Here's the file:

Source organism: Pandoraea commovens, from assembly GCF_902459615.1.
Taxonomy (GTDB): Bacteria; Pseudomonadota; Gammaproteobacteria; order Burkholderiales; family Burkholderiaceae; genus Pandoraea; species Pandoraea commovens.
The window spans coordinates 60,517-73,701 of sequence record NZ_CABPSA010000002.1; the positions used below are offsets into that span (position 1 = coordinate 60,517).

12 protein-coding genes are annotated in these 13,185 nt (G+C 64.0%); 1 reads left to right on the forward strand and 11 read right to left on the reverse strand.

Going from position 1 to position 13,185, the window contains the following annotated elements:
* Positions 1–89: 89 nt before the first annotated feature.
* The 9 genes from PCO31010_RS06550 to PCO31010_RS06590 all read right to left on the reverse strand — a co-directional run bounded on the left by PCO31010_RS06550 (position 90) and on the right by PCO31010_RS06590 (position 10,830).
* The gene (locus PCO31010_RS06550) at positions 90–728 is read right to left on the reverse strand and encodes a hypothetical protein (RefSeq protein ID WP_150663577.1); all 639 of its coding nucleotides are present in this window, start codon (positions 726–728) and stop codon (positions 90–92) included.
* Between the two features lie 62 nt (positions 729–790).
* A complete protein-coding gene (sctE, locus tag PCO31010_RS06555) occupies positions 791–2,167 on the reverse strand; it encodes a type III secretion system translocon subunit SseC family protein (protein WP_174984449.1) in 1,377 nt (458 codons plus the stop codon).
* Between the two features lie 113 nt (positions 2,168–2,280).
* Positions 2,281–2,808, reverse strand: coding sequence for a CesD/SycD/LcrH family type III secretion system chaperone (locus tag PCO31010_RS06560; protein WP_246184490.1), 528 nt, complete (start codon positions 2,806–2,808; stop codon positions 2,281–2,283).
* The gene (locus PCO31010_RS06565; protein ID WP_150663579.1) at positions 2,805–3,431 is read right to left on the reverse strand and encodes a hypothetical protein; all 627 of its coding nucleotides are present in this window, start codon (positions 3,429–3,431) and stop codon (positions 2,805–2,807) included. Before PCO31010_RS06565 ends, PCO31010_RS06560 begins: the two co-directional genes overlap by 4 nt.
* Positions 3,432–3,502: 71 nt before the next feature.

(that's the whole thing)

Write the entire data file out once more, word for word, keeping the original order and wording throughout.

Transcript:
Source organism: Pandoraea commovens, from assembly GCF_902459615.1.
Taxonomy (GTDB): Bacteria; Pseudomonadota; Gammaproteobacteria; order Burkholderiales; family Burkholderiaceae; genus Pandoraea; species Pandoraea commovens.
The window spans coordinates 60,517-73,701 of sequence record NZ_CABPSA010000002.1; the positions used below are offsets into that span (position 1 = coordinate 60,517).

12 protein-coding genes are annotated in these 13,185 nt (G+C 64.0%); 1 reads left to right on the forward strand and 11 read right to left on the reverse strand.

Going from position 1 to position 13,185, the window contains the following annotated elements:
* Positions 1–89: 89 nt before the first annotated feature.
* The 9 genes from PCO31010_RS06550 to PCO31010_RS06590 all read right to left on the reverse strand — a co-directional run bounded on the left by PCO31010_RS06550 (position 90) and on the right by PCO31010_RS06590 (position 10,830).
* The gene (locus PCO31010_RS06550) at positions 90–728 is read right to left on the reverse strand and encodes a hypothetical protein (RefSeq protein ID WP_150663577.1); all 639 of its coding nucleotides are present in this window, start codon (positions 726–728) and stop codon (positions 90–92) included.
* Between the two features lie 62 nt (positions 729–790).
* A complete protein-coding gene (sctE, locus tag PCO31010_RS06555) occupies positions 791–2,167 on the reverse strand; it encodes a type III secretion system translocon subunit SseC family protein (protein WP_174984449.1) in 1,377 nt (458 codons plus the stop codon).
* Between the two features lie 113 nt (positions 2,168–2,280).
* Positions 2,281–2,808, reverse strand: coding sequence for a CesD/SycD/LcrH family type III secretion system chaperone (locus tag PCO31010_RS06560; protein WP_246184490.1), 528 nt, complete (start codon positions 2,806–2,808; stop codon positions 2,281–2,283).
* The gene (locus PCO31010_RS06565; protein ID WP_150663579.1) at positions 2,805–3,431 is read right to left on the reverse strand and encodes a hypothetical protein; all 627 of its coding nucleotides are present in this window, start codon (positions 3,429–3,431) and stop codon (positions 2,805–2,807) included. Before PCO31010_RS06565 ends, PCO31010_RS06560 begins: the two co-directional genes overlap by 4 nt.
* Positions 3,432–3,502: 71 nt before the next feature.